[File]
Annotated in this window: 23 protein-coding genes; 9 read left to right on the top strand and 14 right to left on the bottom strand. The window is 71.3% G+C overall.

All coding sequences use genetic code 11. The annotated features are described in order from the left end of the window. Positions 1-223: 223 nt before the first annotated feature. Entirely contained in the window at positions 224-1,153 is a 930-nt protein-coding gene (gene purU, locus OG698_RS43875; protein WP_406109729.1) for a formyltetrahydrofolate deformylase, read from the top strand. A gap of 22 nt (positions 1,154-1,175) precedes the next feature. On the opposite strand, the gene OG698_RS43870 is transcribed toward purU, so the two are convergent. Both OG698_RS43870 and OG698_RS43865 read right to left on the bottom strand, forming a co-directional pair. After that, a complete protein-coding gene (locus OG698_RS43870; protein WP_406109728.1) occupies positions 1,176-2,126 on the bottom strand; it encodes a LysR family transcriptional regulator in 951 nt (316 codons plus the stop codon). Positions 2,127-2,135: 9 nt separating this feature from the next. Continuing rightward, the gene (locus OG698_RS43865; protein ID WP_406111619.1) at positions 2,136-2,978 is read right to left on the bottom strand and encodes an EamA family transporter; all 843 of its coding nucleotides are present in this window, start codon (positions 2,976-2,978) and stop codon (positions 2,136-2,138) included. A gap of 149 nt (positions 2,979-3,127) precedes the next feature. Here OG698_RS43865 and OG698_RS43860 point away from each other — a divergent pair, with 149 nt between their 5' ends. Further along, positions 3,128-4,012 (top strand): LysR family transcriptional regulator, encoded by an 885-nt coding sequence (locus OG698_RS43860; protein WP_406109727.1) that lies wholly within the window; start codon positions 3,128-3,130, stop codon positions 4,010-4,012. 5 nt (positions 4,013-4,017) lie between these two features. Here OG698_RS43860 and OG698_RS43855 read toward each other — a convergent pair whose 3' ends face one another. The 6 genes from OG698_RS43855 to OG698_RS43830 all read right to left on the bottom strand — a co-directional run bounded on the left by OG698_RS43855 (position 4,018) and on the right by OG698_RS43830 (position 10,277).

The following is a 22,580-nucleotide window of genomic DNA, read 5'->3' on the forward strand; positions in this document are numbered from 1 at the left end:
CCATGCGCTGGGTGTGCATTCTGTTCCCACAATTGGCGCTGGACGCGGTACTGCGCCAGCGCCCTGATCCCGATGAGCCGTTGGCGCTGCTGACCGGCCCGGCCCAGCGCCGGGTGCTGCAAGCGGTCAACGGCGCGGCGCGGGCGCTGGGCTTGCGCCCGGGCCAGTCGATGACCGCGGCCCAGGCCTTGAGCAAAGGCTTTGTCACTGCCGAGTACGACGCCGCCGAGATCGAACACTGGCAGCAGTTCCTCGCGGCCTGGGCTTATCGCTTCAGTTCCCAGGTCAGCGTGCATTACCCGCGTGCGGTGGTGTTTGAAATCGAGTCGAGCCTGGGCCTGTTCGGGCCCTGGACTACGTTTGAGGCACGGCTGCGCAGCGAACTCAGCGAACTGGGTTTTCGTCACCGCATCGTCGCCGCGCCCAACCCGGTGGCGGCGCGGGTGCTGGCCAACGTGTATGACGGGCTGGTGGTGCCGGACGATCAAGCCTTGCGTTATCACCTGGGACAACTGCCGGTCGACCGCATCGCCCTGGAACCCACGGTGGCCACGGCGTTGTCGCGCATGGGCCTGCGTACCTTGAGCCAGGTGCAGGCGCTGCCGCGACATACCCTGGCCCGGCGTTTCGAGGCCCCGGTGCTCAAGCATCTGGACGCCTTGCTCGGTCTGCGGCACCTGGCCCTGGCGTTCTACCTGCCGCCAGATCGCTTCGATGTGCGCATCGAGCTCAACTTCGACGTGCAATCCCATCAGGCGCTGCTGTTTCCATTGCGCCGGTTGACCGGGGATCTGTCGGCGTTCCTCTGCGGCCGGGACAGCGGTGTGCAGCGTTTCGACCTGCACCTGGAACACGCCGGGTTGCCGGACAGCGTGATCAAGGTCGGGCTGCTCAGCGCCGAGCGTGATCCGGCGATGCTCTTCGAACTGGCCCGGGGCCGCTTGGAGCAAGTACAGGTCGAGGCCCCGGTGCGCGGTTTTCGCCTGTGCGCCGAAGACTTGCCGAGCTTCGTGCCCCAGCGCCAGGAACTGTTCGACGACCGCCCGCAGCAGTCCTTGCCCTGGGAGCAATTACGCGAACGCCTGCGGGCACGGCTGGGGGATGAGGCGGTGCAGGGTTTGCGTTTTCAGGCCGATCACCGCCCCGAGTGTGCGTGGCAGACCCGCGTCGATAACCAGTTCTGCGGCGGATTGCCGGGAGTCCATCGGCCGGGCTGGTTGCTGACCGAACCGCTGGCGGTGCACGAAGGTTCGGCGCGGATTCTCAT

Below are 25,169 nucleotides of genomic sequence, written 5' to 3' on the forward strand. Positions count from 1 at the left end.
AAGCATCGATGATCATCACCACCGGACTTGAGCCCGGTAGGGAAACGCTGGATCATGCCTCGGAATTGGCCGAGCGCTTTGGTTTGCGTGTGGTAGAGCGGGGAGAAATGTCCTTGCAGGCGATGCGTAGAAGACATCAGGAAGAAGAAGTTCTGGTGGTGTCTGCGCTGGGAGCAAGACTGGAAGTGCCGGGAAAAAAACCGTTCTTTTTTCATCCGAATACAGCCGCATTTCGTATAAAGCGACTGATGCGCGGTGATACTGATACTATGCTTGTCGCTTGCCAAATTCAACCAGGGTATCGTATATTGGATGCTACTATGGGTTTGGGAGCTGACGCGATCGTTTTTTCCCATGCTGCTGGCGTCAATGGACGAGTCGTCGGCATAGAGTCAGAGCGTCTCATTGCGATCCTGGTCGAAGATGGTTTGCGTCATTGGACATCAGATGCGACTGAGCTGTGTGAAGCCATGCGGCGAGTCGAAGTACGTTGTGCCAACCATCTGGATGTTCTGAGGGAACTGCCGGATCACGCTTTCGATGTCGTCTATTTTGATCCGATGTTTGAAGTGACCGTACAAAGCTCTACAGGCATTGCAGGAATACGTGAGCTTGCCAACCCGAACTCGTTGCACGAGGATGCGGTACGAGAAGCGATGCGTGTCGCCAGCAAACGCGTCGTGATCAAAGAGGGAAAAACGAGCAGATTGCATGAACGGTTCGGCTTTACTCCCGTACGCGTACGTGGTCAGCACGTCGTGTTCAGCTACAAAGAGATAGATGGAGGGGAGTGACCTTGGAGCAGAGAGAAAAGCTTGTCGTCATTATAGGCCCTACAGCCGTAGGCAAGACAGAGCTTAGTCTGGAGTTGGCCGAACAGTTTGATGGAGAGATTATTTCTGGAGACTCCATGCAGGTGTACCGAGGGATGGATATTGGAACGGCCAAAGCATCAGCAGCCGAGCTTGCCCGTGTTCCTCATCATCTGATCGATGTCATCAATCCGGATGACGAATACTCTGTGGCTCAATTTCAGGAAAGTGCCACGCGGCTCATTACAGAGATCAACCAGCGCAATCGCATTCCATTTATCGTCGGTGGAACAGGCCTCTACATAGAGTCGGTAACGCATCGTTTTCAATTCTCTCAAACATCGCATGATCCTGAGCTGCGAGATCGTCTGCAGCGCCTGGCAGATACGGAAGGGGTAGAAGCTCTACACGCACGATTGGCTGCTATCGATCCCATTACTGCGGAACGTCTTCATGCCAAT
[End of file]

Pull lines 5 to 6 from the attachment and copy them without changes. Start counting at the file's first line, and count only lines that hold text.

Below are 25,169 nucleotides of genomic sequence, written 5' to 3' on the forward strand. Positions count from 1 at the left end.
AAGCATCGATGATCATCACCACCGGACTTGAGCCCGGTAGGGAAACGCTGGATCATGCCTCGGAATTGGCCGAGCGCTTTGGTTTGCGTGTGGTAGAGCGGGGAGAAATGTCCTTGCAGGCGATGCGTAGAAGACATCAGGAAGAAGAAGTTCTGGTGGTGTCTGCGCTGGGAGCAAGACTGGAAGTGCCGGGAAAAAAACCGTTCTTTTTTCATCCGAATACAGCCGCATTTCGTATAAAGCGACTGATGCGCGGTGATACTGATACTATGCTTGTCGCTTGCCAAATTCAACCAGGGTATCGTATATTGGATGCTACTATGGGTTTGGGAGCTGACGCGATCGTTTTTTCCCATGCTGCTGGCGTCAATGGACGAGTCGTCGGCATAGAGTCAGAGCGTCTCATTGCGATCCTGGTCGAAGATGGTTTGCGTCATTGGACATCAGATGCGACTGAGCTGTGTGAAGCCATGCGGCGAGTCGAAGTACGTTGTGCCAACCATCTGGATGTTCTGAGGGAACTGCCGGATCACGCTTTCGATGTCGTCTATTTTGATCCGATGTTTGAAGTGACCGTACAAAGCTCTACAGGCATTGCAGGAATACGTGAGCTTGCCAACCCGAACTCGTTGCACGAGGATGCGGTACGAGAAGCGATGCGTGTCGCCAGCAAACGCGTCGTGATCAAAGAGGGAAAAACGAGCAGATTGCATGAACGGTTCGGCTTTACTCCCGTACGCGTACGTGGTCAGCACGTCGTGTTCAGCTACAAAGAGATAGATGGAGGGGAGTGACCTTGGAGCAGAGAGAAAAGCTTGTCGTCATTATAGGCCCTACAGCCGTAGGCAAGACAGAGCTTAGTCTGGAGTTGGCCGAACAGTTTGATGGAGAGATTATTTCTGGAGACTCCATGCAGGTGTACCGAGGGATGGATATTGGAACGGCCAAAGCATCAGCAGCCGAGCTTGCCCGTGTTCCTCATCATCTGATCGATGTCATCAATCCGGATGACGAATACTCTGTGGCTCAATTTCAGGAAAGTGCCACGCGGCTCATTACAGAGATCAACCAGCGCAATCGCATTCCATTTATCGTCGGTGGAACAGGCCTCTACATAGAGTCGGTAACGCATCGTTTTCAATTCTCTCAAACATCGCATGATCCTGAGCTGCGAGATCGTCTGCAGCGCCTGGCAGATACGGAAGGGGTAGAAGCTCTACACGCACGATTGGCTGCTATCGATCCCATTACTGCGGAACGTCTTCATGCCAAT